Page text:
With all the talk about “the global marketplace,” the perception for many was that exporting companies were the norm, and that companies without export markets were being left behind.  This line of thinking was fueled when President Obama set a goal of doubling U.S. export growth by 2015.

In fact, most U.S. companies do not export and according to at least one logistics expert, businesses should be careful not to enlist a logistics carrier that specializes in “global service,” when a more regional approach is needed.  “We know that globalization has been vastly exaggerated, and that relying on a ‘mega-forwarder’ is not always the distribution answer,” Shay Scott, director of the Global Supply Chain Institute at the University of Tennessee recently said in an article that appeared in Logistics Management.  Instead, Shay concludes that most U.S. businesses “only require a basic forwarder.”

This sentiment is echoed by Pankaj Ghemawat of IESE Business School in Spain, and author of World 3.0.  In his book, Ghemawat notes ,“the number of American companies with any foreign operations is vastly overstated.”

Businesses should focus on finding a logistics partner that best meets its specific needs.  Buy only the logistics you need and do not be swayed by glitzy advertising and sales talk that offers unnecessary global reach.  U.S. businesses that export to Canada, for example, should partner with a logistics provider with Canadian expertise.  As Shay points out, “Many of the smaller forwarders have better relationships with Customs than the bigger players.”

This local expertise can be extremely valuable, especially when a “routine” shipment goes awry.  “Imagine your goods have gotten stuck somewhere en route – perhaps the paperwork wasn’t filed correctly because the regulation has changed, or the promised transportation service didn’t materialize,” says Delcan Corp. senior business analyst Rosalyn Wilson.  “The delay can hit your bottom line in terms of dollars, but can also damage the reputation of your product or company.”

At a time when many U.S. businesses are looking to Canada – and its 34 million potential new customers – having the right logistics partner can be a very valuable tool.  The trick though, is taking the time to research options and choose the provider that will be the best fit.

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ACE: Easing Cross Border Clearance Process

As anyone who regularly brings commercial goods into the U.S. knows, U.S. Customs Border Protection (CBP) has been involved in a years-long undertaking to enhance border security by automating and centralizing the border processing system.  The initiative, known as the Automated Commercial Environment (ACE), features a secure data portal through which any entity doing business with CBP must register and maintain an account.  While ACE applies to every mode of transport – rail, air, ocean and highway – several system releases/upgrades have been introduced that impact goods entering the U.S. via truck.  Among those developments:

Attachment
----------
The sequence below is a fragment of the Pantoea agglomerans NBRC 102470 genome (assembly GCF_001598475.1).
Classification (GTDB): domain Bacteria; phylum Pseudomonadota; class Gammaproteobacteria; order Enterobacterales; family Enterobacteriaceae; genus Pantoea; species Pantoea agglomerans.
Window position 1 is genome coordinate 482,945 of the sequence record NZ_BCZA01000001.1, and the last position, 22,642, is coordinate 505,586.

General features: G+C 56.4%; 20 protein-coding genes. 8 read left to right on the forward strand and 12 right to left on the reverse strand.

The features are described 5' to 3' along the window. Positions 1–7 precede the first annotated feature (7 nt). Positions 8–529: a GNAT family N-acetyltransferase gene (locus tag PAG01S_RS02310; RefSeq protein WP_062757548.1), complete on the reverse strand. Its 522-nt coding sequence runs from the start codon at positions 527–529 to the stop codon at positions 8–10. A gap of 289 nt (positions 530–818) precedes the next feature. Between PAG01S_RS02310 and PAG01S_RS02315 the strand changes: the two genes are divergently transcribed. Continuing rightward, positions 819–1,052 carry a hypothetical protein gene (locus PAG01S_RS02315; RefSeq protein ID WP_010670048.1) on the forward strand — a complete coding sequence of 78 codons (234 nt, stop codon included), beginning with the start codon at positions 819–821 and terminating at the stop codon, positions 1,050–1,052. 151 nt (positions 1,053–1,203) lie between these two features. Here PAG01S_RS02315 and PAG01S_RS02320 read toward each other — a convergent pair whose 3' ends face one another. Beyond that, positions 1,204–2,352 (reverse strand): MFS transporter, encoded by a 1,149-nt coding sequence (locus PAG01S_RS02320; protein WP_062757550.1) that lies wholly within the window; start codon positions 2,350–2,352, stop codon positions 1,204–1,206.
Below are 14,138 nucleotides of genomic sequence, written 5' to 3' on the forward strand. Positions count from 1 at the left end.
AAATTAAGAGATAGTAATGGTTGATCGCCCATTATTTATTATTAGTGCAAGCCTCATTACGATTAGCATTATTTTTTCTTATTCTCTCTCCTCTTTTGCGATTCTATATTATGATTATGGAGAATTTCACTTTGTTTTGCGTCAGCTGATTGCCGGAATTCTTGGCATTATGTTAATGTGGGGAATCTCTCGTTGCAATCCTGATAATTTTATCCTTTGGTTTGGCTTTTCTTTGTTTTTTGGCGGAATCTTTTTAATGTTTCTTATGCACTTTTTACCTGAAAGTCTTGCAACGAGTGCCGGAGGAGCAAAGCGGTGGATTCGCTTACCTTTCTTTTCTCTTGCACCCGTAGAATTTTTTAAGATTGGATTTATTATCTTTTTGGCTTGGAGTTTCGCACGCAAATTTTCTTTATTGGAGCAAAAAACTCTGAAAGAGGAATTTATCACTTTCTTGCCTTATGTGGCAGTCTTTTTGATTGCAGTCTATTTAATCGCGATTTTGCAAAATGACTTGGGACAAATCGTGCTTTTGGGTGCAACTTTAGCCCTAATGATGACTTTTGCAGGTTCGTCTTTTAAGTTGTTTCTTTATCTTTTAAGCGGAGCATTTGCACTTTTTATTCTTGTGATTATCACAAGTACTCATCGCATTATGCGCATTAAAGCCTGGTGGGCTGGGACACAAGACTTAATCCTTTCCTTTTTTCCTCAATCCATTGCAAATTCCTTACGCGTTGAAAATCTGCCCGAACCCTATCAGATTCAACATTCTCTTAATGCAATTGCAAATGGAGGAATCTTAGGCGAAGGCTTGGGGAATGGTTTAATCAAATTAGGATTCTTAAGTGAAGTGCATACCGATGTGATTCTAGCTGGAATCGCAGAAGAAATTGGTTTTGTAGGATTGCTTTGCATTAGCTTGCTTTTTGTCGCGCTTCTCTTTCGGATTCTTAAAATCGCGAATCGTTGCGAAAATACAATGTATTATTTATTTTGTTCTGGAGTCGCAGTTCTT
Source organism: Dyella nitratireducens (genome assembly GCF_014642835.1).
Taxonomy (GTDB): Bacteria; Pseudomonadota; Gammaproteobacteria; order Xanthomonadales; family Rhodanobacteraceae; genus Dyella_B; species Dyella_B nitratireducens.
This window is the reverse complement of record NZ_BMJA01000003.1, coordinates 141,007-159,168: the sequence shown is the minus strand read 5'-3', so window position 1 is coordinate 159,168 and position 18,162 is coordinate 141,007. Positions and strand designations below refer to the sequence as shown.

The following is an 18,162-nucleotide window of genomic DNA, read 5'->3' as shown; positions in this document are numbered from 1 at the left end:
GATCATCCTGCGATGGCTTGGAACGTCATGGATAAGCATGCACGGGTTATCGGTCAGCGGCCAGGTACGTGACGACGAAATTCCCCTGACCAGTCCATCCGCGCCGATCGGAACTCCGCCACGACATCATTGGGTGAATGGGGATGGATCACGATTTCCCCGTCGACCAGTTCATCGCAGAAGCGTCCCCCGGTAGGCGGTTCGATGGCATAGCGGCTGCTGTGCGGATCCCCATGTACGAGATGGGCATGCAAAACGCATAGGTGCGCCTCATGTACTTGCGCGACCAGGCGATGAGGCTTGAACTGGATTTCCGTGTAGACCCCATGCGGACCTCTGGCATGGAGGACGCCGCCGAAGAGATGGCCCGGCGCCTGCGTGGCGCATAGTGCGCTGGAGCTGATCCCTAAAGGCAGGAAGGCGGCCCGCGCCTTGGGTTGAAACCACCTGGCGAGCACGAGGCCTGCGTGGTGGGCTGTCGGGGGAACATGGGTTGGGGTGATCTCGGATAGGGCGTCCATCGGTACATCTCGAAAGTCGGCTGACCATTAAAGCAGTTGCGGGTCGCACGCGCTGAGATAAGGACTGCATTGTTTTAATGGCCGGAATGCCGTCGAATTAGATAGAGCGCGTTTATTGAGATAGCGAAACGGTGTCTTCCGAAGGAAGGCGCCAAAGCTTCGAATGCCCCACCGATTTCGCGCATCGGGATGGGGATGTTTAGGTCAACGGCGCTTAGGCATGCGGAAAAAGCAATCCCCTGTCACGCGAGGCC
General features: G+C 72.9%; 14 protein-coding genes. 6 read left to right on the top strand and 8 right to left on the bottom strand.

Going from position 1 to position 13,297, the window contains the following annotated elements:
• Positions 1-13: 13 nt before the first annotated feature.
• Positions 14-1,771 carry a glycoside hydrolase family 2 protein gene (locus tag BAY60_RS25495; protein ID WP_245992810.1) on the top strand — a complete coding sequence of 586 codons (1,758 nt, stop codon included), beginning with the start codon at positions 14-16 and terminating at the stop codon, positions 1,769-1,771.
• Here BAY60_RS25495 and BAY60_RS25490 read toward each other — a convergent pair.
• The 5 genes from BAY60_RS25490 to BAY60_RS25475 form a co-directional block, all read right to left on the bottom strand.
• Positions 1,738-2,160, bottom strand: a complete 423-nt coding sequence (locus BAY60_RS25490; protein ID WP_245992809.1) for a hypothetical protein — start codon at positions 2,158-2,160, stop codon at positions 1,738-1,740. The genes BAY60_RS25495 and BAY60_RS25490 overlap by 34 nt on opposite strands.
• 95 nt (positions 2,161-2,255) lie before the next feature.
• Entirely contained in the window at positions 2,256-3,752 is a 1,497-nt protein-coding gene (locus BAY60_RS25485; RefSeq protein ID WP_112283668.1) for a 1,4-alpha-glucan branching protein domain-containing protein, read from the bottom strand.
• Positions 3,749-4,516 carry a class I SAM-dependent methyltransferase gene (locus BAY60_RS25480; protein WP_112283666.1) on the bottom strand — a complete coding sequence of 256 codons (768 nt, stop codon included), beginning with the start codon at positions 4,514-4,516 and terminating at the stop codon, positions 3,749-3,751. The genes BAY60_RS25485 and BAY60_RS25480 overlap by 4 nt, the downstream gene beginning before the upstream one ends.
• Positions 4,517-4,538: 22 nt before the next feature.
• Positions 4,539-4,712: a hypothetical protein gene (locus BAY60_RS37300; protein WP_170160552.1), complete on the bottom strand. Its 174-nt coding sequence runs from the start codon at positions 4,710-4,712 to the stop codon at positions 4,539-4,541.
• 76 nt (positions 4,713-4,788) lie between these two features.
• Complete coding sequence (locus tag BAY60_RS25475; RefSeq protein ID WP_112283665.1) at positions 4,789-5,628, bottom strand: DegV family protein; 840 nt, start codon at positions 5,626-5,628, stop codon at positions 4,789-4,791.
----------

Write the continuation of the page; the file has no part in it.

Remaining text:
• In its January 2013 update, CBP reports that ACE electronic truck manifest capabilities are available at all 99 U.S. land border ports of entry.
  • CBP also reports that processing time for trucks has been reduced by roughly 30 percent from pre-ACE service levels.
  • The eManifest data interchange is fully operational, and available to all registered carriers with access to high speed Internet.  Through the electronic truck manifest, CBP personnel can pre-screen shipments as a way to detect any potential contraband or hazardous materials that may be included in the shipment.
  • Automated billing statement: Registered carriers are provided with monthly payment options and account statements that allow carriers to better manage payment schedules.  More than 60 percent of all duties and fees are collected each month via ACE.
  • Reports:  Carriers are able to generate numerous reports to evaluate their internal compliance processes, and make adjustments to improve future performance.
  • Carriers can also record and track data related to drivers, trucks, equipment and shippers.  This eliminates the need to re-enter data for each manifest, which saves time and eliminates chances for errors.